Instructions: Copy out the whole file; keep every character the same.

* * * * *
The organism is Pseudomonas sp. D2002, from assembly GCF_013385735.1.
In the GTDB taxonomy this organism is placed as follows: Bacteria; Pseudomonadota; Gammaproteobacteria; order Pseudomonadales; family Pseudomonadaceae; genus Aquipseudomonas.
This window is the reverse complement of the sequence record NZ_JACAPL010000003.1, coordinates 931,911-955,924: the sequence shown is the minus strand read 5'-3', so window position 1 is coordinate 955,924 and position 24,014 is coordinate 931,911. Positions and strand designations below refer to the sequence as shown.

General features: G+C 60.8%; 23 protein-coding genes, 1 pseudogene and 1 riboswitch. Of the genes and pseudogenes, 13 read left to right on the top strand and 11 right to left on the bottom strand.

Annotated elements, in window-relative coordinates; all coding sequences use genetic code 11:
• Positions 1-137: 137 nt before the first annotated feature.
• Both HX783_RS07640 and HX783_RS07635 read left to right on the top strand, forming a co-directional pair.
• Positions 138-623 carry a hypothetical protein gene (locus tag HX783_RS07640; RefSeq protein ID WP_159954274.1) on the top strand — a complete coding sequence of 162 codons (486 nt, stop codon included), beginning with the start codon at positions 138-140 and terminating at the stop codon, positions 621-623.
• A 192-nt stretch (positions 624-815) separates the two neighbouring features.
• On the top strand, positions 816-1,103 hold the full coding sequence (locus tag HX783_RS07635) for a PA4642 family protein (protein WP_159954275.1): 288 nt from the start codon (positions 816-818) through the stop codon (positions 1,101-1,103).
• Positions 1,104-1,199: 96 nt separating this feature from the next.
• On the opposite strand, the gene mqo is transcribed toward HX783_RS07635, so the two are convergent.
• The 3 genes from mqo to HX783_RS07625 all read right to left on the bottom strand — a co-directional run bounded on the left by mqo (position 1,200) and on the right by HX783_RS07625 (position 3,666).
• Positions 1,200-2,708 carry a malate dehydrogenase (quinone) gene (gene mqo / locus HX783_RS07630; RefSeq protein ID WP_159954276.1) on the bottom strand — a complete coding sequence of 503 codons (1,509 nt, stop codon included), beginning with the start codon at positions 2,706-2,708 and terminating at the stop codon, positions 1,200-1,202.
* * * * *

The organism is Pseudomonas sp. D2002, from assembly GCF_013385735.1.
In the GTDB taxonomy this organism is placed as follows: Bacteria; Pseudomonadota; Gammaproteobacteria; order Pseudomonadales; family Pseudomonadaceae; genus Aquipseudomonas.
This window is the reverse complement of the sequence record NZ_JACAPL010000003.1, coordinates 931,911-955,924: the sequence shown is the minus strand read 5'-3', so window position 1 is coordinate 955,924 and position 24,014 is coordinate 931,911. Positions and strand designations below refer to the sequence as shown.

General features: G+C 60.8%; 23 protein-coding genes, 1 pseudogene and 1 riboswitch. Of the genes and pseudogenes, 13 read left to right on the top strand and 11 right to left on the bottom strand.

Annotated elements, in window-relative coordinates; all coding sequences use genetic code 11:
• Positions 1-137: 137 nt before the first annotated feature.
• Both HX783_RS07640 and HX783_RS07635 read left to right on the top strand, forming a co-directional pair.
• Positions 138-623 carry a hypothetical protein gene (locus tag HX783_RS07640; RefSeq protein ID WP_159954274.1) on the top strand — a complete coding sequence of 162 codons (486 nt, stop codon included), beginning with the start codon at positions 138-140 and terminating at the stop codon, positions 621-623.
• A 192-nt stretch (positions 624-815) separates the two neighbouring features.
• On the top strand, positions 816-1,103 hold the full coding sequence (locus tag HX783_RS07635) for a PA4642 family protein (protein WP_159954275.1): 288 nt from the start codon (positions 816-818) through the stop codon (positions 1,101-1,103).
• Positions 1,104-1,199: 96 nt separating this feature from the next.
• On the opposite strand, the gene mqo is transcribed toward HX783_RS07635, so the two are convergent.
• The 3 genes from mqo to HX783_RS07625 all read right to left on the bottom strand — a co-directional run bounded on the left by mqo (position 1,200) and on the right by HX783_RS07625 (position 3,666).
• Positions 1,200-2,708 carry a malate dehydrogenase (quinone) gene (gene mqo / locus HX783_RS07630; RefSeq protein ID WP_159954276.1) on the bottom strand — a complete coding sequence of 503 codons (1,509 nt, stop codon included), beginning with the start codon at positions 2,706-2,708 and terminating at the stop codon, positions 1,200-1,202.